Two Heineken and three aspirin later and I'm beginning to feel human again after hoofing the hills and cobbled streets of Montmartre and Sacre Coeur, and then bussing back to the Latin Quarter and visiting what must be the most beautiful public space anywhere, The Jardin de Luxembourg. And, because we just don't know when to quit, we threw in a visit to the Pantheon, too.
Have I said that I love Paris, yet? We are staying in the Latin Quarter this year, and it is boisterous and active, and colorful. The streets are lined with sidewalk cafe after sidewalk cafe with cuisine from all over the world tucked into every nook and cranny.
But, Paris is also the Montmartre. And, here it has the feel yet of the small village that it once was before it was swallowed up by the continually expanding Paris. And, of course, Sacre Coeur majestically sits at the peak of Butte de Montmartre with all of Paris spread at its feet.
Paris isn't all sweetness and light however, as we experienced today. The famous Moulin Rouge is in the Pigalle district of Montmartre and we decided to walk to it and see it for ourselves. Pigalle is historically the red light district of Paris and the boulevard we walked to get to the Moulin Rouge was lined on both sides with sex shops. Kind of tawdry.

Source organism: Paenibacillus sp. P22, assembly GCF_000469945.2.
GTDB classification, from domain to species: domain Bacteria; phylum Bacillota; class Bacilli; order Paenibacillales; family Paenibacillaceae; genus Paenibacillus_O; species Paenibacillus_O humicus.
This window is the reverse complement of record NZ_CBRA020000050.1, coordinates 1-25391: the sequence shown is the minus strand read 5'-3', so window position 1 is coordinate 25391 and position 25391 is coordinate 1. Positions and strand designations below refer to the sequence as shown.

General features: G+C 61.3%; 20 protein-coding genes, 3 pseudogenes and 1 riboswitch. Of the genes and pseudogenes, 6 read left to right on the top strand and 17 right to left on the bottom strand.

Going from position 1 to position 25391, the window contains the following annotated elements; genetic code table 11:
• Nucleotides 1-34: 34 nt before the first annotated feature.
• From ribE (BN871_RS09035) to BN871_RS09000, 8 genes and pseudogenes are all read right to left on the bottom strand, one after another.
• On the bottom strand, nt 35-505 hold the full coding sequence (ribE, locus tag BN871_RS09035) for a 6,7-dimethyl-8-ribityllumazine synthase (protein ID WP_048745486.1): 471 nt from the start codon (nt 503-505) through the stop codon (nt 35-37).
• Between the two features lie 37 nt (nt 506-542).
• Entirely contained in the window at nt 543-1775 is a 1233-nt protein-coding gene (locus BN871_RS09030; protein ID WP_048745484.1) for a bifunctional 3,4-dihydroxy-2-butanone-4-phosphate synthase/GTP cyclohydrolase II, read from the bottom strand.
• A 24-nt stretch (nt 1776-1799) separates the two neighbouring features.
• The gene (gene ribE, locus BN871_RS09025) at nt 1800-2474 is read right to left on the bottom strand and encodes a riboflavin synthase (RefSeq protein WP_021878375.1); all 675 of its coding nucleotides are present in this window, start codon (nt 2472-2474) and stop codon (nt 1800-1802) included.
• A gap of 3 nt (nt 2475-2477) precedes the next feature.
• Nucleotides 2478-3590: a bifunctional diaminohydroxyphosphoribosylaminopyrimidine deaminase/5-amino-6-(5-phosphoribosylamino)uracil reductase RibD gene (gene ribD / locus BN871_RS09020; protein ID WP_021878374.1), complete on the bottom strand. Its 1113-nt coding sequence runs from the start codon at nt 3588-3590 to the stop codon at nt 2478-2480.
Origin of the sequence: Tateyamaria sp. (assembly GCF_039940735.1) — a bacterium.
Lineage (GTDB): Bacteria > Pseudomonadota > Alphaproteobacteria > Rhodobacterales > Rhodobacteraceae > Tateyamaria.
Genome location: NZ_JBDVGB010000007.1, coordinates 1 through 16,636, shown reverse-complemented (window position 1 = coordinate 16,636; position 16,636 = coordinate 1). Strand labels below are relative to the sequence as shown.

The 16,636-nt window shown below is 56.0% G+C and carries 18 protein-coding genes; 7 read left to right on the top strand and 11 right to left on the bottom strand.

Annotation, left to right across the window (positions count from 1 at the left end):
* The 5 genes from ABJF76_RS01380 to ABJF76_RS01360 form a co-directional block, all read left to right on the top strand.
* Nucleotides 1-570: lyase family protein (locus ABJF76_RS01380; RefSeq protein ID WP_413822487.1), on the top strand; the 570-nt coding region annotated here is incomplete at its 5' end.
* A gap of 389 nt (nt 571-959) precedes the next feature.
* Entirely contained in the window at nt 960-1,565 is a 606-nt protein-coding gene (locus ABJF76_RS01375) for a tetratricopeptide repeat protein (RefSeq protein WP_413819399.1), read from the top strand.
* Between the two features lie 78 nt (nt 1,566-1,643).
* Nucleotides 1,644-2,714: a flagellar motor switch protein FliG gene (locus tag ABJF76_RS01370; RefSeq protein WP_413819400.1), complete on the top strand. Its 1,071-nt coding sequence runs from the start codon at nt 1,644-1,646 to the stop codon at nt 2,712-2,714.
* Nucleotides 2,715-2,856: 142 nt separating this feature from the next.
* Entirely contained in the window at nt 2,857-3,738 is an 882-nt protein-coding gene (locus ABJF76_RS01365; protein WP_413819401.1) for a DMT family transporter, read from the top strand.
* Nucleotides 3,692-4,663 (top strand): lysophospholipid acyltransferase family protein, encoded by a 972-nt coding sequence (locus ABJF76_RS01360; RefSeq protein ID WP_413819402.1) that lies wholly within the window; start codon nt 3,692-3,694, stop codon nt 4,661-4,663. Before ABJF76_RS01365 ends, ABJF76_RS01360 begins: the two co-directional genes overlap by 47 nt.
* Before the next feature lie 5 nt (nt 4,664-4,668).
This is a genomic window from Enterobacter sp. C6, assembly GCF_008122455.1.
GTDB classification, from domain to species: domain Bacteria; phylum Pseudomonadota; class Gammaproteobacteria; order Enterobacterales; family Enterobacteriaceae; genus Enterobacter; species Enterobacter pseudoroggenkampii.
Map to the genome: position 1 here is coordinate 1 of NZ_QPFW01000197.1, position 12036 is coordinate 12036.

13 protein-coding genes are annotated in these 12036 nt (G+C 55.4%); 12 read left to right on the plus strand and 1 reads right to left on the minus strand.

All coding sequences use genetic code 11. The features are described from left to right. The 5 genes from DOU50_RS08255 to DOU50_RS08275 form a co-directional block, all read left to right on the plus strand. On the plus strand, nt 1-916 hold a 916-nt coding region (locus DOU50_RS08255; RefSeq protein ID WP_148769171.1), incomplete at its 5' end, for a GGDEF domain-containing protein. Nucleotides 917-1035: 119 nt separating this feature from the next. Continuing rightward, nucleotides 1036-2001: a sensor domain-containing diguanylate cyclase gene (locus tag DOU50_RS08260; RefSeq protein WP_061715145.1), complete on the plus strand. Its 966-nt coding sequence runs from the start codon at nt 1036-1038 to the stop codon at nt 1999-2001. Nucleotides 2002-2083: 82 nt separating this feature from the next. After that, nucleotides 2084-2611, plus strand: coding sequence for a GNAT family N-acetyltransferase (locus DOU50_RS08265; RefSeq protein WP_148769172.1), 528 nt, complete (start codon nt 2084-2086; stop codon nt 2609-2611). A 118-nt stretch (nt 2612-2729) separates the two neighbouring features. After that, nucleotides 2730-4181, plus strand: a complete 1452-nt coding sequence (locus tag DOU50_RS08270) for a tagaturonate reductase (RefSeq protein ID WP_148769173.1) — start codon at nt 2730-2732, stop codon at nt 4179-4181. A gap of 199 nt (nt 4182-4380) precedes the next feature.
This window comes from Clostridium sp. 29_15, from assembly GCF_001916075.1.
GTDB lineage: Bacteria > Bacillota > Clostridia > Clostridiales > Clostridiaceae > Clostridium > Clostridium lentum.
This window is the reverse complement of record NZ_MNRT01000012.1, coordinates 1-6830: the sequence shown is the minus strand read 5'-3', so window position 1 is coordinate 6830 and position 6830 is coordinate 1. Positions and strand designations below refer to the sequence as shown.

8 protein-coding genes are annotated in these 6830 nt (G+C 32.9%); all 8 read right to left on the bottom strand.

Fortunately, the day ended with the beauty and grandeur of Le Jardin de Luxembourg. A crowded, and, yet tranquil, oasis several blocks from our hectic Latin Quarter area.
After 7 hours on our feet, we didn't for a minute think that it would be a good idea to sit at a cafe and rest a bit, oh no. Marching down the many blocks to the Pantheon we went. As we approached, we saw there was, because of the Bastille Day celebration, a military display in the plaza in front. As is the case in most national celebration, a shiny brass band was playing national songs.
We tore ourselves away from the music when we noticed that there was no line waiting to enter the Pantheon. Once again, we were fortunate to have a monument to ourselves.
There was a staircase at the end of the exhibit, a spiral staircase descending into the crypt, and since Arnie just loves going down small twisting staircases, down we went to the tombs. There in the alcoves were such French notables as Victor Hugo, Voltaire and Marie Curie.
As we get closer to our return, it seems that our appreciation of Paris continues to grow. We find ourselves wishing that we could remain here.
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